What to Know About the Linda Evangelista Case If You’re Considering CoolSculpting

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Sharing with followers that she’s coming out of a very difficult period in her life, supermodel Linda Evangelista recently posted online that she has been suffering from a side effect after undergoing a CoolSculpting fat reduction treatment. Instead of eliminating the fat in the treatment area, she says something called Pardoxial Apidose Hyperplasia (PAH) caused the fat to increase, leaving her “unrecognizable.”

In an Instagram post, Evangelista shared that the reason we don’t see her alongside her peers whose modeling careers are thriving, is because of a complication with the fat-reduction treatment. “I was brutally disfigured by Zeltiq’s CoolSculpting procedure which did the opposite of what it promised. It increased, not decreased, my fat cells and left me permanently deformed even after undergoing two painful, unsuccessful corrective surgeries. I have been left, as the media has described, ‘Unrecognizable.’”


PAH causes fat cells in the treated area to enlarge rather than killing them off, which is what is supposed to happen during cryolypolisis. The freezing activates a reactionary process in the fatty tissue that thickens and expands rather than breaking down and allowing the body to process and remove them. Many people refer to this side effect as the “stick of butter” because the tissue takes the shape of the CoolSculpting applicator when it hardens. According to the 2014 study published in JAMA Dermatology, PAH has an incidence of 0.0051 percent or about 1 in 20,000 treated patients. 

“PAH is extremely rare,” says La Jolla, CA plastic surgeon Robert Singer, MD. “Most published reports cite an incidence between 0.05 to 0.39 percent of treatments. PAH was first described in 2014, and focal traditional liposuction has been successfully utilized to treat these rare circumstances with support from the manufacturer.”

“I have had three cases over the last 10 years,” adds Delray Beach, FL dermatologist Dr. Janet Allenby, who has a separate BodySquad practice that features just CoolSculpting technology. “I’ve used noninvastive radio frequency to correct my most severe case, but some patients will opt for surgery because according to the manufacturer the ultimate treatment to address PAH is liposuction or abdominalplasty.”

In her post, Evangelista says that she wishes she knew about the risks prior to her treatment and that she is involved in a lawsuit but that she needed to go public. In her words, the experience has not only destroyed her livelihood, but has sent her into a “cycle of deep depression, profound sadness and the lowest depths of self-loathing.”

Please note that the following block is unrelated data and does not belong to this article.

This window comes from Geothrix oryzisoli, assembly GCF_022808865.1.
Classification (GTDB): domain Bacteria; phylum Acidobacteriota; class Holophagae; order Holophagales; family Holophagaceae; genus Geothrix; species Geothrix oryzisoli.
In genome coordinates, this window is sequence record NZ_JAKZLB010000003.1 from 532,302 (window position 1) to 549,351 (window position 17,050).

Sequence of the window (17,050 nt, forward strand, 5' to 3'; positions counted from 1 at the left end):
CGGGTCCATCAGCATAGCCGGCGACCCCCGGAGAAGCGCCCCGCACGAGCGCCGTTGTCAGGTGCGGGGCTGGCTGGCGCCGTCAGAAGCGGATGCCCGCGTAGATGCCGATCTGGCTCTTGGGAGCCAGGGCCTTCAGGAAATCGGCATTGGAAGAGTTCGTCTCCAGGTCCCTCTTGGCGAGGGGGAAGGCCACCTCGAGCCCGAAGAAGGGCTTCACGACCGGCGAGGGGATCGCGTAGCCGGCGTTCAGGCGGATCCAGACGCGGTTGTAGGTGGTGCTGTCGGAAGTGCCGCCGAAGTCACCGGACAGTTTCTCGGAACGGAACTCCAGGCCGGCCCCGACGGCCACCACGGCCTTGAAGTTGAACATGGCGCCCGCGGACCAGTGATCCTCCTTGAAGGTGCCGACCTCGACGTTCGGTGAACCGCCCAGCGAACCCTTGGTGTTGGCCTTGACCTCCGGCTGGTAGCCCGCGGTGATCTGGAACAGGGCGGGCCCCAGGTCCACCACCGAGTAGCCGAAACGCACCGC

“To be comprehensive regarding said rare risks, in medicine we use detailed consent forms to alert patients and customers about these potential issues,” notes Denver, CO dermatologist Joel Cohen, MD. “Sometimes the potential complications in these consent forms can occur— and in many cases, it isn’t due to negligence, but simply bad luck. In the case of PAH, which again is extraordinarily rare, the exact etiology is still unknown why a rare patient has this response but the overwhelming majority do not.”

So, what do you need to know about CoolSculpting in light of the recent news? Dr. Cohen says he still believes that CoolSculpting is a reasonable treatment option for people who have focal areas of undesired fat deposition. “It remains a very viable option typically with very good results for people interested in seeing improvement of localized fat in target areas. The negative press right now about PAH has certainly created heightened concern amongst patients, but nevertheless people still remain interested in treating localized areas of fat. It’s important to point out that the competing option to treat these same concerns, such as liposuction, have potential risks as well.” 

“Like with any procedure, there is always the risk of potential complications,” says Dr. Singer. “Even if the risks are low, they may be significant for the individual and they should be made aware of them beforehand. As far as CoolSculpting goes, which I personally do not do, the vast majority of patients that are having the procedure are not experiencing these problems.”

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